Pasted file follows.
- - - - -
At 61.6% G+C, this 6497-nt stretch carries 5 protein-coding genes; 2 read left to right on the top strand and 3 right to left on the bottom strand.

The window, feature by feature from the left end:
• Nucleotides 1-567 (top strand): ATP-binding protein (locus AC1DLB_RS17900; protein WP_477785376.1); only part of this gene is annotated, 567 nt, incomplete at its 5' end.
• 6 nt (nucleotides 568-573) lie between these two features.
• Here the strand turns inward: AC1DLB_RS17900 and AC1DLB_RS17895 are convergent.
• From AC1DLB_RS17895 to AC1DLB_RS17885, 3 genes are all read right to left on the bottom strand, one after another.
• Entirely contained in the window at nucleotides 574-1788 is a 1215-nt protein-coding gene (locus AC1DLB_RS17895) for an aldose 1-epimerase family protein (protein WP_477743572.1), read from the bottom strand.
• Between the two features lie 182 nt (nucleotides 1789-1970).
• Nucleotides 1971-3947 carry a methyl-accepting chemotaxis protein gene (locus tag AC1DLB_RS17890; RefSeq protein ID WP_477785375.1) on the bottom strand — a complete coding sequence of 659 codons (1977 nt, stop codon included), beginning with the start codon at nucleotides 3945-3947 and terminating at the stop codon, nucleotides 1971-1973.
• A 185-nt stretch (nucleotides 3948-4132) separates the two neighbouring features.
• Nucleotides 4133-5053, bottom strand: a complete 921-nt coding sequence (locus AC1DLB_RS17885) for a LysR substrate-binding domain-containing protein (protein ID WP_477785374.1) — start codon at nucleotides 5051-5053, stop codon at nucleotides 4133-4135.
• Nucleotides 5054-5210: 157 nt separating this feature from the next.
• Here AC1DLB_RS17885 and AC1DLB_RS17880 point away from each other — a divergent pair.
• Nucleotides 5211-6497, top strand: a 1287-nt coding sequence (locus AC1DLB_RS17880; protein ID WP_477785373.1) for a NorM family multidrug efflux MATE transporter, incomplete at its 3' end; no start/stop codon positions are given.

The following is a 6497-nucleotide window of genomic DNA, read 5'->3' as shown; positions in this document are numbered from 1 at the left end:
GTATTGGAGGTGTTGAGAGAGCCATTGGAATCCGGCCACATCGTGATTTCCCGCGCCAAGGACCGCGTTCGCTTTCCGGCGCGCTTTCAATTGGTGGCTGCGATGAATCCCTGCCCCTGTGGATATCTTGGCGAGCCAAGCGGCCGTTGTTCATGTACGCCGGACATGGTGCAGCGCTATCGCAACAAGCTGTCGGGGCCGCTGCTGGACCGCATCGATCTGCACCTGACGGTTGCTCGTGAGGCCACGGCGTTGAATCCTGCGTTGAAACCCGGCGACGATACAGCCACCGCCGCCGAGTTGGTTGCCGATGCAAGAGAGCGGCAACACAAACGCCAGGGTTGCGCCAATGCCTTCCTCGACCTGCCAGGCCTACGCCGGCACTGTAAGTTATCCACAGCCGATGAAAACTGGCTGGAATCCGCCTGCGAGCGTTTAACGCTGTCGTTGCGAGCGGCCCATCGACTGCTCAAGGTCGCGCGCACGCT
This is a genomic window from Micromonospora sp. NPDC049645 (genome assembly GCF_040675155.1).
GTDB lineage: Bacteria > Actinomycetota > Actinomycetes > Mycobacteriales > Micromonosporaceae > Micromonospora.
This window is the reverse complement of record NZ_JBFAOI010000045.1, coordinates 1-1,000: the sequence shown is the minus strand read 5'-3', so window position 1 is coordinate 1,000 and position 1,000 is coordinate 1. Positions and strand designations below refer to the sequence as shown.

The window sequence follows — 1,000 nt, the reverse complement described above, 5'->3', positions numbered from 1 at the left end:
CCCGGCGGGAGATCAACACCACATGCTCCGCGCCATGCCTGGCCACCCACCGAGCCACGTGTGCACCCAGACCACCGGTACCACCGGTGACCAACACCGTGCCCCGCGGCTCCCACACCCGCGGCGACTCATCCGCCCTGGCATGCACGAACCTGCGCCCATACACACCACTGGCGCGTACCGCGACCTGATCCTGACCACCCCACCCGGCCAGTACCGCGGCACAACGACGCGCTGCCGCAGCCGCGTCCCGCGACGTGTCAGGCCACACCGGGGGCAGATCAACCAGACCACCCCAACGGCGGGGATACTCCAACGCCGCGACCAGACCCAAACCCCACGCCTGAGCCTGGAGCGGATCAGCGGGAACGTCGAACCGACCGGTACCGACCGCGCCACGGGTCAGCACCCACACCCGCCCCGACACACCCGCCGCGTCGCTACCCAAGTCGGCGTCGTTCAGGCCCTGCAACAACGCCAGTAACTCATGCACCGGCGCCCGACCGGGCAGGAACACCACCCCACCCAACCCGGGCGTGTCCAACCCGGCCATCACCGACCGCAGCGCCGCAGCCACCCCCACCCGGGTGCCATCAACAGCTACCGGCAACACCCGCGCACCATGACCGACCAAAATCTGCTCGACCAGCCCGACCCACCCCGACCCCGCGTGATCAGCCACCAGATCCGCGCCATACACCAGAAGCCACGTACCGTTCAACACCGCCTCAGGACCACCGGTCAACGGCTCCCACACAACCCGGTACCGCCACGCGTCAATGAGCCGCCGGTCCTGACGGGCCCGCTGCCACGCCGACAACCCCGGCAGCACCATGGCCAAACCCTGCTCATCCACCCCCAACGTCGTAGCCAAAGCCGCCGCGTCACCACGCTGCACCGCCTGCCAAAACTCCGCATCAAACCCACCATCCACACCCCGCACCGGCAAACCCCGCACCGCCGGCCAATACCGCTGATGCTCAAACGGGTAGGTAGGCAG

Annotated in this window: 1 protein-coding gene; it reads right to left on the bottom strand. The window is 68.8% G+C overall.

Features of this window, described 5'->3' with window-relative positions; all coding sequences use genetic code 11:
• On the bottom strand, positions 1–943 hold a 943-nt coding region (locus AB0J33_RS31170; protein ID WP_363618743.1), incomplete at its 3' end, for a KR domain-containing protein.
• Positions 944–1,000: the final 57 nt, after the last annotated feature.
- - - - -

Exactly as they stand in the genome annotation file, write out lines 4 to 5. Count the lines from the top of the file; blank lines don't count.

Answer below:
• 6 nt (nucleotides 568-573) lie between these two features.
• Here the strand turns inward: AC1DLB_RS17900 and AC1DLB_RS17895 are convergent.